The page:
I, too, married a nerd, but he's not quite as nerdy as he was in high school. He's not a geek, because he does a lot of nerdy things well and while he has more than a passing interest in Star Trek and though we do have some old Star Trek publicity photos on the wall--some were personally addressed to him, which is why I put up with it--he can't speak Klingon or anything.

There is a guy in my ward, though, who qualifies as a nerd, geek, and dork. He has a son who is also a nerd, geek, and dork, and my daughters would probably call him a dweeb, too. You really don't want to get into a Star Trek or Star Wars discussion with either of them.

Giggles said... [reply]

I'm going to have to pass along your definition of "goober" to my sister. Her mother-in-law thinks it is a highly offensive term.

Andrea said... [reply]

Interesting. I just use "nerd"--too hard to keep the definitions straight. :-D

Anne said... [reply]

Wow! I call people Goobers all the time (especially while driving). Turns out that I'm not a horrible person for doing so. Thank you for soothing my conscience.

Chelsie said... [reply]

No matter the term I like to think of it as a spectrum disorder. Meaning that while GH likes to go to free comic book day, his interest mostly stems from his interest in other media. Depending on the topic, his place on the spectrum changes.

Also, if you're really freaking geeky/nerdy it is very likely that you have no social skills and no hygiene skills either. This would be the extreme end of the spectrum.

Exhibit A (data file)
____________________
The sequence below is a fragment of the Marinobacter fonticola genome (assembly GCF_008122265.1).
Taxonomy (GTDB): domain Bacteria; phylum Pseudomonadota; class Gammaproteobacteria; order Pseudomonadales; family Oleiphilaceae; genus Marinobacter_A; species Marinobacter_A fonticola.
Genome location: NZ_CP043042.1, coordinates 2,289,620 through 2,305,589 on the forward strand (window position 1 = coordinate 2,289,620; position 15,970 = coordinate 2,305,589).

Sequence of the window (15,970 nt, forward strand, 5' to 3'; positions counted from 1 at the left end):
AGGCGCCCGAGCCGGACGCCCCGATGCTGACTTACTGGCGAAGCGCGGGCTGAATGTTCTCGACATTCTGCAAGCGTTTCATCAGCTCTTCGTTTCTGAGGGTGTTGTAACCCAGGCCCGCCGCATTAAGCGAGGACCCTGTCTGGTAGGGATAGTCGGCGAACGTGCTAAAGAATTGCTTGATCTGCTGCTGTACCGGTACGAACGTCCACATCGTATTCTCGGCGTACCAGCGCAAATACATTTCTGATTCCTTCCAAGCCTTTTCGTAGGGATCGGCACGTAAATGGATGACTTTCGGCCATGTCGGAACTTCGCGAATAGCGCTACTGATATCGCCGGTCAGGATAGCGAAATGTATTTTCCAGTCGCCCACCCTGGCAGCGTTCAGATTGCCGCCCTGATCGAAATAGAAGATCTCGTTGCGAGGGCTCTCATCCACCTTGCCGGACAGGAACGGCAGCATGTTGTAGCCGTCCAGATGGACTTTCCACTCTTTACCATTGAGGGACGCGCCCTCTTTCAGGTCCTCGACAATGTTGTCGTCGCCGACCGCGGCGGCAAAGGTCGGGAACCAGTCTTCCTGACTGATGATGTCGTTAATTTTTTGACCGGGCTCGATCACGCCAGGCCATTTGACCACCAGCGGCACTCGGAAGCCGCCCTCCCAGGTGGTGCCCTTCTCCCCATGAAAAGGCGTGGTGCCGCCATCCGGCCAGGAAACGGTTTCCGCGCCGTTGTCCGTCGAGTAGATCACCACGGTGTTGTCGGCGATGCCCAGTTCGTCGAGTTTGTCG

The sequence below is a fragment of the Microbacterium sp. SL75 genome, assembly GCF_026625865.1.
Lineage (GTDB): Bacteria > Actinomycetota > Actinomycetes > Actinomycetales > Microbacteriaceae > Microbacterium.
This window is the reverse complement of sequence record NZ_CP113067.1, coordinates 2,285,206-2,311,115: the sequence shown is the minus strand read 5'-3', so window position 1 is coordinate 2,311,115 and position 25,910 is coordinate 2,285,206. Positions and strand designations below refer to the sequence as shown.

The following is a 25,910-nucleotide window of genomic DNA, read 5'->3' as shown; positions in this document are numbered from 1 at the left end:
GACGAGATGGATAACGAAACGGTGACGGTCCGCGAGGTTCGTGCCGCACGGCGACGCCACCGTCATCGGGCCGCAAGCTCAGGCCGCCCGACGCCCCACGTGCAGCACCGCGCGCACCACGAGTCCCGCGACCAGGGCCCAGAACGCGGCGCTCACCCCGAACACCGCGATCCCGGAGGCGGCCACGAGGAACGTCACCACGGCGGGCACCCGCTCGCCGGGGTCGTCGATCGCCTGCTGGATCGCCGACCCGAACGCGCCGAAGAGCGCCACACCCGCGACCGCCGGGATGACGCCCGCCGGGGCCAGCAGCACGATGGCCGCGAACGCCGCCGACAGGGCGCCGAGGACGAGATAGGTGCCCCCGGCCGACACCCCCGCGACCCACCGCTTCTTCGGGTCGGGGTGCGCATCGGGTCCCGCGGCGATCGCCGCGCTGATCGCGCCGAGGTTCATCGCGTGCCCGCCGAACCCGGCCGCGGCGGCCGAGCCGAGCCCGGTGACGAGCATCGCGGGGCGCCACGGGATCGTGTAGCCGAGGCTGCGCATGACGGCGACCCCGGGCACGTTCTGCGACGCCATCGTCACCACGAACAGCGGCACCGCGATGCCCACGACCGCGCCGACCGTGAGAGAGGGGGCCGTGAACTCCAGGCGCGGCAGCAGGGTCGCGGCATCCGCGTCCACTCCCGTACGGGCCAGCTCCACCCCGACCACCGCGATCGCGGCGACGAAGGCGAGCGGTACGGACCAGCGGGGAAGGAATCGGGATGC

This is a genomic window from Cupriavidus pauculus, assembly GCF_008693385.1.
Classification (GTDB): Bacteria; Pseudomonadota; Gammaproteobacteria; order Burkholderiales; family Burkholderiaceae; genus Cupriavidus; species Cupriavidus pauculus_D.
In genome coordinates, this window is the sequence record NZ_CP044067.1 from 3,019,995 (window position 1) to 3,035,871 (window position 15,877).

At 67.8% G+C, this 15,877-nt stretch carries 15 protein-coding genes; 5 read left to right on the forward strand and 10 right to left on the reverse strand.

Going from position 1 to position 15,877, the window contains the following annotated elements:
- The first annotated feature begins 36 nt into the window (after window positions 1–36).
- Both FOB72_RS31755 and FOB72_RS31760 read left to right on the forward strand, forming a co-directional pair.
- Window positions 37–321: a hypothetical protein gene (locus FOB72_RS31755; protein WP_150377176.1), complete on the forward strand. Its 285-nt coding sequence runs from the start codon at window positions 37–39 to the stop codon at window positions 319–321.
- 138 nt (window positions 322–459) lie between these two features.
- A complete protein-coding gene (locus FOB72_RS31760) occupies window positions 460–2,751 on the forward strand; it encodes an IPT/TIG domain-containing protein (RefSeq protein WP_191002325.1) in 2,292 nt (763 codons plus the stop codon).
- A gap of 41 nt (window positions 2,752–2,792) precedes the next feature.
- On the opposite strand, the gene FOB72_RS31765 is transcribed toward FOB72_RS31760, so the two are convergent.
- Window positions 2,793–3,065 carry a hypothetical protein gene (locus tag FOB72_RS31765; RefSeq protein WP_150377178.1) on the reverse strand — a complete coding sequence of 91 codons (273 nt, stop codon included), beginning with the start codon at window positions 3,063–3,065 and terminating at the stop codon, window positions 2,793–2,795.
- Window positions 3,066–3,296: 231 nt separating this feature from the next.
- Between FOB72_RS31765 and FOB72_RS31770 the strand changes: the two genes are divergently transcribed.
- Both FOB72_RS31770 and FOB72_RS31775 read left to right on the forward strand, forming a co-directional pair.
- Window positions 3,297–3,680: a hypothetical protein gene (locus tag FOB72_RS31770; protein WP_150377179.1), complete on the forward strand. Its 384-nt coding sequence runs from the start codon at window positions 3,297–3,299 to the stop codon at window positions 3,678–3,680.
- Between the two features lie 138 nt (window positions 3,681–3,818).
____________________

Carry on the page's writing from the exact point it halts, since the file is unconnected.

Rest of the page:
I also like to think that any topic is fair game for these types of behaviors- including sports. I mean, how geeky/nerdy is it to have no athletic ability and not personally know the people involved but get so emotionally attached to team, etc? Talk about nerdy.

Gretchen said... [reply]

I have a BS in electrical engineering so I've spent a lot of time around engineers, including the one I married. The ones I've interacted with seem to think that to be a geek you need only possess a lot of (preferably technical) knowledge while a nerd implies social ineptitude. We've always used it in such a way that a nerd doesn't have to be all that smart, just mostly socially off. Granted it's often being smart that makes them socially off, but not a requirement. I proudly consider myself a geek but would be offended to be called a nerd. I'm not really into Star Trek, or much Sci-Fi or Fantasy really, or anything like that. Obviously the terms have different meaning to different people. Funny how slang terms can be so hard to pin down a universal definition.

Monica said... [reply]

I am married to a 100% geek. He gets offended when the word nerd is used. He is highly intelligent but does have social skills (and is an amazing dresser if I do say so myself).

He agrees the term nerd is for those without social skills. (Which most Star Trek fans fall into that category.)

Maree said... [reply]

I have to agree with the last 2 comments. My husband proudly wears the title GEEK. He's amazingly smart and skilled, and he has social skills. In our home GEEK is a compliment, but Nerd would not be. So we don't care what the dictionary says--does that make us goobers?